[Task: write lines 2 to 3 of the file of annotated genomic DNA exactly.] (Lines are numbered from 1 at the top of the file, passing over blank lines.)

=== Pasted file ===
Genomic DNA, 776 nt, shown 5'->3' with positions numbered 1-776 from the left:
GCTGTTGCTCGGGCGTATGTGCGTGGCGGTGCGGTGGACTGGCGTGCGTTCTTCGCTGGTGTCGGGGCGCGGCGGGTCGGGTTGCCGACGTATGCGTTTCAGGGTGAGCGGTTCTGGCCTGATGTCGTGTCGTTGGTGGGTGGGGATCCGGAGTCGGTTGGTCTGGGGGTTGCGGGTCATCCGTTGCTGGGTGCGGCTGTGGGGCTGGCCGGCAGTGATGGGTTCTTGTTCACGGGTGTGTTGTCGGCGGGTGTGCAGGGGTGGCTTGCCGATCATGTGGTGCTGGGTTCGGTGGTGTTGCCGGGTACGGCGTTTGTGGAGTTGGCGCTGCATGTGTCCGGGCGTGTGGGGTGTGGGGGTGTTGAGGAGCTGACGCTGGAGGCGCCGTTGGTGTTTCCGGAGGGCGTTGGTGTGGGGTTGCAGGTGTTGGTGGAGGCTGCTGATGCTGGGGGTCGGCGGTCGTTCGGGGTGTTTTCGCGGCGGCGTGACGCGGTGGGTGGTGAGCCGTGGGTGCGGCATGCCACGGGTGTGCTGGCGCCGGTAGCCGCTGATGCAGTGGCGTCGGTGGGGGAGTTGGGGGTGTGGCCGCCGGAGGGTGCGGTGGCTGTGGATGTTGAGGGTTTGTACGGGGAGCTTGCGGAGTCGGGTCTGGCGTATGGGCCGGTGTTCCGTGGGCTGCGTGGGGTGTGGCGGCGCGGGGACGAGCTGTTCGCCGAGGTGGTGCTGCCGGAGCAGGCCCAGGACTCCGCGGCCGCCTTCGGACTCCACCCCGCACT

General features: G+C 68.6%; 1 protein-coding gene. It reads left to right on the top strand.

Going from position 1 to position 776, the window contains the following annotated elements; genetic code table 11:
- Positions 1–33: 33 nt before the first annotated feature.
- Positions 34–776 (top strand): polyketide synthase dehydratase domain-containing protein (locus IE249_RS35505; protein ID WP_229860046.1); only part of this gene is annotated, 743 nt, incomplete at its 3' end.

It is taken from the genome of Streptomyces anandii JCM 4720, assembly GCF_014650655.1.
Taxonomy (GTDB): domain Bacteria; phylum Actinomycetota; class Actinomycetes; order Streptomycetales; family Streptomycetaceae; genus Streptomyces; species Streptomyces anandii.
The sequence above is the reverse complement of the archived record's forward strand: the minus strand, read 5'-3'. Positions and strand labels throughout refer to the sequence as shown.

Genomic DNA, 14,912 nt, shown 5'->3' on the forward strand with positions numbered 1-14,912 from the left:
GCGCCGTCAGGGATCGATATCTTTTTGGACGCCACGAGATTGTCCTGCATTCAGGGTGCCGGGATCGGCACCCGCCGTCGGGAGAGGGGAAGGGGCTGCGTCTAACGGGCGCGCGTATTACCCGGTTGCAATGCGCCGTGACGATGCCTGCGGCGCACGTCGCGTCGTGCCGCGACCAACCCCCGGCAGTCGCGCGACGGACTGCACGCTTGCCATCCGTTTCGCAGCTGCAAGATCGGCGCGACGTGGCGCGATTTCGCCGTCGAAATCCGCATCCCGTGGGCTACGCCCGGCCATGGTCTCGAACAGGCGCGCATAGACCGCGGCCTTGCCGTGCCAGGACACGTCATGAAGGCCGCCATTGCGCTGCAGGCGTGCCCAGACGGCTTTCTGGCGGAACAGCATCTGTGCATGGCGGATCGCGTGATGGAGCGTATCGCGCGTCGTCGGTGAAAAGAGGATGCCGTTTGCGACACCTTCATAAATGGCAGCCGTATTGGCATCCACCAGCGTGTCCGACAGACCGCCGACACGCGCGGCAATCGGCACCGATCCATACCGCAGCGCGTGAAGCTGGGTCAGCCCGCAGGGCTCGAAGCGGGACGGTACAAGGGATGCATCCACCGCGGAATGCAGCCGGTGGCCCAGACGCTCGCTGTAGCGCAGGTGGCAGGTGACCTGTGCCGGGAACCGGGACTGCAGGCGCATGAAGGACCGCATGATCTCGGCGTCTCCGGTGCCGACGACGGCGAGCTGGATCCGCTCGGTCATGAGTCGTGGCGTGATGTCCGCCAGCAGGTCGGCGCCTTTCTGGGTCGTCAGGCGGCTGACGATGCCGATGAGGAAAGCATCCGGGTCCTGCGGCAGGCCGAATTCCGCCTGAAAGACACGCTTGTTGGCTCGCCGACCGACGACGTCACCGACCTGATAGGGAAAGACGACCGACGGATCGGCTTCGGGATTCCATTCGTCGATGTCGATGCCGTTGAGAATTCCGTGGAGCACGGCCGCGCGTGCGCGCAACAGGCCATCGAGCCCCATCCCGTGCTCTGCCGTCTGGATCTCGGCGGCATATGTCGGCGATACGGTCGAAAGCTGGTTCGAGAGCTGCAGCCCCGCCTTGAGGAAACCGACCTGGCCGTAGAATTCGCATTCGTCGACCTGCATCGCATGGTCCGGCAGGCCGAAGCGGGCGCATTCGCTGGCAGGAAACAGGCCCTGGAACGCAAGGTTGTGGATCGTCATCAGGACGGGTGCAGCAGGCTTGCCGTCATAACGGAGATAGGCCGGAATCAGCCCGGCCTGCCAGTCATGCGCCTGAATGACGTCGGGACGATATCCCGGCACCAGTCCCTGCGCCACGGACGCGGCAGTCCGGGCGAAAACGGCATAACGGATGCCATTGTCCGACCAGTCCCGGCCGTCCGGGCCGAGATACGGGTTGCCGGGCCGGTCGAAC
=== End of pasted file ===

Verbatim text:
GCTGTTGCTCGGGCGTATGTGCGTGGCGGTGCGGTGGACTGGCGTGCGTTCTTCGCTGGTGTCGGGGCGCGGCGGGTCGGGTTGCCGACGTATGCGTTTCAGGGTGAGCGGTTCTGGCCTGATGTCGTGTCGTTGGTGGGTGGGGATCCGGAGTCGGTTGGTCTGGGGGTTGCGGGTCATCCGTTGCTGGGTGCGGCTGTGGGGCTGGCCGGCAGTGATGGGTTCTTGTTCACGGGTGTGTTGTCGGCGGGTGTGCAGGGGTGGCTTGCCGATCATGTGGTGCTGGGTTCGGTGGTGTTGCCGGGTACGGCGTTTGTGGAGTTGGCGCTGCATGTGTCCGGGCGTGTGGGGTGTGGGGGTGTTGAGGAGCTGACGCTGGAGGCGCCGTTGGTGTTTCCGGAGGGCGTTGGTGTGGGGTTGCAGGTGTTGGTGGAGGCTGCTGATGCTGGGGGTCGGCGGTCGTTCGGGGTGTTTTCGCGGCGGCGTGACGCGGTGGGTGGTGAGCCGTGGGTGCGGCATGCCACGGGTGTGCTGGCGCCGGTAGCCGCTGATGCAGTGGCGTCGGTGGGGGAGTTGGGGGTGTGGCCGCCGGAGGGTGCGGTGGCTGTGGATGTTGAGGGTTTGTACGGGGAGCTTGCGGAGTCGGGTCTGGCGTATGGGCCGGTGTTCCGTGGGCTGCGTGGGGTGTGGCGGCGCGGGGACGAGCTGTTCGCCGAGGTGGTGCTGCCGGAGCAGGCCCAGGACTCCGCGGCCGCCTTCGGACTCCACCCCGCACT

General features: G+C 68.6%; 1 protein-coding gene. It reads left to right on the top strand.